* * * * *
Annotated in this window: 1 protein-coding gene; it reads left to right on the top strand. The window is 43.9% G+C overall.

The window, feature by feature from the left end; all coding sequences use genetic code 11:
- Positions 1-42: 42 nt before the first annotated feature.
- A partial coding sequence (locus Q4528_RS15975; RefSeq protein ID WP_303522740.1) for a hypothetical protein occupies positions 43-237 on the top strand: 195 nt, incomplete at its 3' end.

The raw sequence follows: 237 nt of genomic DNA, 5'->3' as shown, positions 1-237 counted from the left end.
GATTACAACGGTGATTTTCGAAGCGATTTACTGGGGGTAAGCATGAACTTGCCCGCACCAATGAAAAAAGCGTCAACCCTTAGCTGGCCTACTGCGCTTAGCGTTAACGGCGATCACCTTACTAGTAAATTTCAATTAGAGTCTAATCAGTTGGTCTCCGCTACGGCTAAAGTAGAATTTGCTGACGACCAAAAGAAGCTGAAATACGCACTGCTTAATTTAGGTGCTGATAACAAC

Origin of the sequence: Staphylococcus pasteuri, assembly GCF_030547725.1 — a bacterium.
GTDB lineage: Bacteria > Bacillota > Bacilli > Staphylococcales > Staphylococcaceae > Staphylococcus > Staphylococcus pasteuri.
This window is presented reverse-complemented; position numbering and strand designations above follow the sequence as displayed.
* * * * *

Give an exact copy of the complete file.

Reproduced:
Annotated in this window: 1 protein-coding gene; it reads left to right on the top strand. The window is 43.9% G+C overall.

The window, feature by feature from the left end; all coding sequences use genetic code 11:
- Positions 1-42: 42 nt before the first annotated feature.
- A partial coding sequence (locus Q4528_RS15975; RefSeq protein ID WP_303522740.1) for a hypothetical protein occupies positions 43-237 on the top strand: 195 nt, incomplete at its 3' end.

The raw sequence follows: 237 nt of genomic DNA, 5'->3' as shown, positions 1-237 counted from the left end.
GATTACAACGGTGATTTTCGAAGCGATTTACTGGGGGTAAGCATGAACTTGCCCGCACCAATGAAAAAAGCGTCAACCCTTAGCTGGCCTACTGCGCTTAGCGTTAACGGCGATCACCTTACTAGTAAATTTCAATTAGAGTCTAATCAGTTGGTCTCCGCTACGGCTAAAGTAGAATTTGCTGACGACCAAAAGAAGCTGAAATACGCACTGCTTAATTTAGGTGCTGATAACAAC

Origin of the sequence: Staphylococcus pasteuri, assembly GCF_030547725.1 — a bacterium.
GTDB lineage: Bacteria > Bacillota > Bacilli > Staphylococcales > Staphylococcaceae > Staphylococcus > Staphylococcus pasteuri.
This window is presented reverse-complemented; position numbering and strand designations above follow the sequence as displayed.